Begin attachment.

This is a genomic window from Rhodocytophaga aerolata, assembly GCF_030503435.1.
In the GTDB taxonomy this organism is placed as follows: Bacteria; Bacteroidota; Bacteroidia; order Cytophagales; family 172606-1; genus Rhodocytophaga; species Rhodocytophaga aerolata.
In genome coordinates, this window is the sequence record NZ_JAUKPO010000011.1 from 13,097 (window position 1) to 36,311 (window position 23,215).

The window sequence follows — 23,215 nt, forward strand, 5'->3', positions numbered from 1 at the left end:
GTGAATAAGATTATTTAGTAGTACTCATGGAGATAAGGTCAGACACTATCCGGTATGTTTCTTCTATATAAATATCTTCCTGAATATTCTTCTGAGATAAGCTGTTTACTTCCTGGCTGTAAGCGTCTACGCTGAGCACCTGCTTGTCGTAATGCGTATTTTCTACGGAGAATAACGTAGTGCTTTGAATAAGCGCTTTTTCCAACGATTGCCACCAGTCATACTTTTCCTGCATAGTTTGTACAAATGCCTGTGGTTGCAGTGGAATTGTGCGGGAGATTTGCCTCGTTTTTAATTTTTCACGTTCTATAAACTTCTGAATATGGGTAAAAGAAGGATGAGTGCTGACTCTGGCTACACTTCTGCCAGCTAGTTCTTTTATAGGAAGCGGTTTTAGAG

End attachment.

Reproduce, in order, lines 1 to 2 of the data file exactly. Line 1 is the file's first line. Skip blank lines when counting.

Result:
This is a genomic window from Rhodocytophaga aerolata, assembly GCF_030503435.1.
In the GTDB taxonomy this organism is placed as follows: Bacteria; Bacteroidota; Bacteroidia; order Cytophagales; family 172606-1; genus Rhodocytophaga; species Rhodocytophaga aerolata.